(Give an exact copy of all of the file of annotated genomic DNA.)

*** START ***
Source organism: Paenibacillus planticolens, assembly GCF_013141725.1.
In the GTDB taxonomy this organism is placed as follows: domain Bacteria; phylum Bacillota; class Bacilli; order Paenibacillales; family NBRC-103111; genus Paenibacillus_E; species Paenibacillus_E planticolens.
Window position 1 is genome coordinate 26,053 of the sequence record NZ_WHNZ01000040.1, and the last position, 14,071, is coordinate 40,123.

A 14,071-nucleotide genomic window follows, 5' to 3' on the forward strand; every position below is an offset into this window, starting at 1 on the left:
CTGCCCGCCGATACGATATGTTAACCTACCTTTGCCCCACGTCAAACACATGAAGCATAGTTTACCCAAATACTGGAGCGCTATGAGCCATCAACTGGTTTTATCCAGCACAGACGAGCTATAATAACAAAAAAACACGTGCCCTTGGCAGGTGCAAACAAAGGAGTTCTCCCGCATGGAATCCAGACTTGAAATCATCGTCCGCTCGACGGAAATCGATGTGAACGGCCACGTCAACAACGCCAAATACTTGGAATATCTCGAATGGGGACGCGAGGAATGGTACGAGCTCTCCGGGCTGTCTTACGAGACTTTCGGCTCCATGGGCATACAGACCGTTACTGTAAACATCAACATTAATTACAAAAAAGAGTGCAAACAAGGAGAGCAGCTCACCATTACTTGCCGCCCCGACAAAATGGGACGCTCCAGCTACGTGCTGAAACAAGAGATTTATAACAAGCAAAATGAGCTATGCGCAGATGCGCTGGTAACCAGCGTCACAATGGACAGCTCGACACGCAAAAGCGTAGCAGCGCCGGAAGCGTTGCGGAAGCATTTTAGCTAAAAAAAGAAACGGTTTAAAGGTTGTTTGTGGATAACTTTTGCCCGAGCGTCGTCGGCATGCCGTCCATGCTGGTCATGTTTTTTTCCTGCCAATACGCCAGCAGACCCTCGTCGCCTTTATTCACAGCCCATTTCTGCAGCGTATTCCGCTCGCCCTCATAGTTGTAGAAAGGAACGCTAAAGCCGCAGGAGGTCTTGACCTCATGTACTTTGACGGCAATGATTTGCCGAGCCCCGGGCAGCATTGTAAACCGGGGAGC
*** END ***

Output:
Source organism: Paenibacillus planticolens, assembly GCF_013141725.1.
In the GTDB taxonomy this organism is placed as follows: domain Bacteria; phylum Bacillota; class Bacilli; order Paenibacillales; family NBRC-103111; genus Paenibacillus_E; species Paenibacillus_E planticolens.
Window position 1 is genome coordinate 26,053 of the sequence record NZ_WHNZ01000040.1, and the last position, 14,071, is coordinate 40,123.

A 14,071-nucleotide genomic window follows, 5' to 3' on the forward strand; every position below is an offset into this window, starting at 1 on the left:
CTGCCCGCCGATACGATATGTTAACCTACCTTTGCCCCACGTCAAACACATGAAGCATAGTTTACCCAAATACTGGAGCGCTATGAGCCATCAACTGGTTTTATCCAGCACAGACGAGCTATAATAACAAAAAAACACGTGCCCTTGGCAGGTGCAAACAAAGGAGTTCTCCCGCATGGAATCCAGACTTGAAATCATCGTCCGCTCGACGGAAATCGATGTGAACGGCCACGTCAACAACGCCAAATACTTGGAATATCTCGAATGGGGACGCGAGGAATGGTACGAGCTCTCCGGGCTGTCTTACGAGACTTTCGGCTCCATGGGCATACAGACCGTTACTGTAAACATCAACATTAATTACAAAAAAGAGTGCAAACAAGGAGAGCAGCTCACCATTACTTGCCGCCCCGACAAAATGGGACGCTCCAGCTACGTGCTGAAACAAGAGATTTATAACAAGCAAAATGAGCTATGCGCAGATGCGCTGGTAACCAGCGTCACAATGGACAGCTCGACACGCAAAAGCGTAGCAGCGCCGGAAGCGTTGCGGAAGCATTTTAGCTAAAAAAAGAAACGGTTTAAAGGTTGTTTGTGGATAACTTTTGCCCGAGCGTCGTCGGCATGCCGTCCATGCTGGTCATGTTTTTTTCCTGCCAATACGCCAGCAGACCCTCGTCGCCTTTATTCACAGCCCATTTCTGCAGCGTATTCCGCTCGCCCTCATAGTTGTAGAAAGGAACGCTAAAGCCGCAGGAGGTCTTGACCTCATGTACTTTGACGGCAATGATTTGCCGAGCCCCGGGCAGCATTGTAAACCGGGGAGC